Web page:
In this case the agency for the MSA world cup/champs events is Velirium. I would focus my attention and frustration with them ( They are responsible for ensuring that things are covered and are the primary point of liability for these issues. With that said, I am sure UCI will change their guidelines for each agency these use world wide to provide the specific plan on how matters like this will be addressed to ensure that this doesn't happen again.

Was this ridiculous...yup. I have been to MSA a number of times and know that anything beyond minor flesh wounds would need to go to a hospital in Quebec City (45minute drive away) or Montreal (2hours and 15 minutes drive away). The fact that they had nothing planned or did not pay to have a helicopter withing a 5 minute drive away from the parking lot (Plenty of fields in the general area for that) is totally inexcusable. What do you have to say Veliruim???
  • 2 0
 It's not MSA, it's Velirium that was in charge of organization of the event. UCI deals with local companies to host and organize at the venues they go to. Check this article:
  • 175 1
 Man every story I hear about Wyn shows he's a real class act. Helping Brook here, and the privateer award, Wyn TV in general, and I'm sure many others. Props to Wyn and I wish Brook all the best in his recovery!
  • 9 9
 The new Tippie Salute
  • 55 0
 Washing the denim destroyer's bike after he was red flagged so that he could get back up the hill in time for his rerun a few races ago too. A good egg for sure.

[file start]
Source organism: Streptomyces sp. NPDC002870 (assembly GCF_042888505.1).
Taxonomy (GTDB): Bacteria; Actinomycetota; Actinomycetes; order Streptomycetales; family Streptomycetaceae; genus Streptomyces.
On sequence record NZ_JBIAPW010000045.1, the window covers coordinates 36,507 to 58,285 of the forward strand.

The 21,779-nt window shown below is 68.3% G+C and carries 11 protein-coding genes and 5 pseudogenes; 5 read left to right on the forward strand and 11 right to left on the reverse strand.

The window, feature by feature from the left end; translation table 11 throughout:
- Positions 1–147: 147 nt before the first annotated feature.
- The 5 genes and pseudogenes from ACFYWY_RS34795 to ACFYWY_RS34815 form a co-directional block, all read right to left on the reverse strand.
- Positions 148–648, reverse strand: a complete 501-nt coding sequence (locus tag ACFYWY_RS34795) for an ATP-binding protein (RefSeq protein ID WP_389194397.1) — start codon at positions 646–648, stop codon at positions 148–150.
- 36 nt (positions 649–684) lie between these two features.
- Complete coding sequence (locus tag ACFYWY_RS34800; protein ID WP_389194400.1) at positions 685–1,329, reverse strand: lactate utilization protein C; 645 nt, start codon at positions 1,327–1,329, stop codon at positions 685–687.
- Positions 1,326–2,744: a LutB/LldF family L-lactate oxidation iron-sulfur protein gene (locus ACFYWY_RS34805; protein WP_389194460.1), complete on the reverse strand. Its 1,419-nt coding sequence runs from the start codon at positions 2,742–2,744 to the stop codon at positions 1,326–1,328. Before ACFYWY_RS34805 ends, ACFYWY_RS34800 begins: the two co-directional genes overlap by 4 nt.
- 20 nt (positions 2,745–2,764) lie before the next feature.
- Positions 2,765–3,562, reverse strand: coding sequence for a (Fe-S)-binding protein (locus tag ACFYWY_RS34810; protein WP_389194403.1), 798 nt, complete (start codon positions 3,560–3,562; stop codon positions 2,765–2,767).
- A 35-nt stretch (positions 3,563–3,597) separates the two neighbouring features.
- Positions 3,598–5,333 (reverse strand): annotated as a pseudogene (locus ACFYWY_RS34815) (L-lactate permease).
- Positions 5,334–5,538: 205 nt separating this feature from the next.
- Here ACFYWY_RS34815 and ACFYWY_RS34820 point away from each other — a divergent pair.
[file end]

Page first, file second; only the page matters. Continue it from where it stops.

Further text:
• 43 0
 Don't forget Peaty, Blenki and his Physio Dennis also props to them!
  • 13 4
 @Dropthedebt: Nah, I can listen to Wyn.
  • 1 0
 He's a special human that's for sure.
  • 2 1
 It's unfortunate that we live in a world where someone being a decent human being is worth mentioning, but I agree, we could all learn a thing or two from each other and folks like Wyn. Kindness is contagious. Being an asshole is toxic to yourself and everyone around you.
  • 125 1
 Bulldog by name Bulldog by nature, seeing you up and moving so quickly is inspiring and testament to your strength of character Brook. Get well soon!
  • 18 1
 Let's upvote this to the top! Yes the UCI deserves flames for their failure, but what Brook really needs right now is to see how many folks here on PB are pulling for him!
  • 7 0
 It’s so great he is moving!
Time definitely matters with a spinal injury. Bone frags can work inward. I just cannot get over how long he waited on slope.
Btw, helicopters use long lines and land on the sides of mountains quite often. I’ve stomped out a pad in snow for an emergency landing before, and we’ve all seen plenty of footage from action sports films with sketch-as drops. Sure you need skilled pilots, but beyond that, there just isn’t really an excuse.
Isn’t the saying, if you are in the wilderness you call a heli for life OR limb? And I think a spinal injury is more severe than limb...
It took me 7 days to wiggle my toes after a t4-5 fracture, and subsequent fusion at t2-t8. I went from ICU bed ridden to Wheelchair, walker, cane to skiing in 3 months, 7 days. That was in 2010. I still don’t have proper sensation on my lower left side below my ribs. But the humbling part for me at the Spinal Nuero wing of the U of U hospital was that I was the only one on the floor that was getting better. Super humbling.